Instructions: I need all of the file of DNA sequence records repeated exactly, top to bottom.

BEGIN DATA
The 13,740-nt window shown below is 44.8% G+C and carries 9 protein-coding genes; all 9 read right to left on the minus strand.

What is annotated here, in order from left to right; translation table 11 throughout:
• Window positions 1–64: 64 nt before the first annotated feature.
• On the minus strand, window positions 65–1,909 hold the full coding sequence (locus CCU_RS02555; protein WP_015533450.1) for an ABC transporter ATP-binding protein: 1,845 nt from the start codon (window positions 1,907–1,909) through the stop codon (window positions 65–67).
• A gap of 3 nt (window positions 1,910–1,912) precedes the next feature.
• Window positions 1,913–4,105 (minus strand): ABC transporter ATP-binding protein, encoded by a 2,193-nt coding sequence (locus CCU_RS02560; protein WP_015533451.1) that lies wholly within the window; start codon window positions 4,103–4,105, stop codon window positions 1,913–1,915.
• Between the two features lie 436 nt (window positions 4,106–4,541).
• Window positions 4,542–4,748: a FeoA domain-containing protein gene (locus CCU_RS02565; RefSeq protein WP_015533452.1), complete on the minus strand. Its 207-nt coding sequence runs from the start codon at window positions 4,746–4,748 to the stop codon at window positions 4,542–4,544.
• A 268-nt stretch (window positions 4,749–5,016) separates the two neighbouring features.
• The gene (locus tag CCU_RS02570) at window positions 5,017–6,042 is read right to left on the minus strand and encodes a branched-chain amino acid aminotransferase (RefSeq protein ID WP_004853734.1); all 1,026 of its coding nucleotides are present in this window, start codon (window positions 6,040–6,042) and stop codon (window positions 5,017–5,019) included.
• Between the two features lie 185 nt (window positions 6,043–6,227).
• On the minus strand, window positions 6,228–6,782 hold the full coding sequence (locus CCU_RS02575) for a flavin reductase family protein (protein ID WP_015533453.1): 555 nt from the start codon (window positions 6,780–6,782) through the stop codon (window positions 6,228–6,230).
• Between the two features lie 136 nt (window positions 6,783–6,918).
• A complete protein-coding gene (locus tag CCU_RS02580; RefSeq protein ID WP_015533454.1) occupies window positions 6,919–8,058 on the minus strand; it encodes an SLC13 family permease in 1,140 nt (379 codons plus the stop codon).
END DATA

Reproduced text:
The 13,740-nt window shown below is 44.8% G+C and carries 9 protein-coding genes; all 9 read right to left on the minus strand.

What is annotated here, in order from left to right; translation table 11 throughout:
• Window positions 1–64: 64 nt before the first annotated feature.
• On the minus strand, window positions 65–1,909 hold the full coding sequence (locus CCU_RS02555; protein WP_015533450.1) for an ABC transporter ATP-binding protein: 1,845 nt from the start codon (window positions 1,907–1,909) through the stop codon (window positions 65–67).
• A gap of 3 nt (window positions 1,910–1,912) precedes the next feature.
• Window positions 1,913–4,105 (minus strand): ABC transporter ATP-binding protein, encoded by a 2,193-nt coding sequence (locus CCU_RS02560; protein WP_015533451.1) that lies wholly within the window; start codon window positions 4,103–4,105, stop codon window positions 1,913–1,915.
• Between the two features lie 436 nt (window positions 4,106–4,541).
• Window positions 4,542–4,748: a FeoA domain-containing protein gene (locus CCU_RS02565; RefSeq protein WP_015533452.1), complete on the minus strand. Its 207-nt coding sequence runs from the start codon at window positions 4,746–4,748 to the stop codon at window positions 4,542–4,544.
• A 268-nt stretch (window positions 4,749–5,016) separates the two neighbouring features.
• The gene (locus tag CCU_RS02570) at window positions 5,017–6,042 is read right to left on the minus strand and encodes a branched-chain amino acid aminotransferase (RefSeq protein ID WP_004853734.1); all 1,026 of its coding nucleotides are present in this window, start codon (window positions 6,040–6,042) and stop codon (window positions 5,017–5,019) included.
• Between the two features lie 185 nt (window positions 6,043–6,227).
• On the minus strand, window positions 6,228–6,782 hold the full coding sequence (locus CCU_RS02575) for a flavin reductase family protein (protein ID WP_015533453.1): 555 nt from the start codon (window positions 6,780–6,782) through the stop codon (window positions 6,228–6,230).
• Between the two features lie 136 nt (window positions 6,783–6,918).
• A complete protein-coding gene (locus tag CCU_RS02580; RefSeq protein ID WP_015533454.1) occupies window positions 6,919–8,058 on the minus strand; it encodes an SLC13 family permease in 1,140 nt (379 codons plus the stop codon).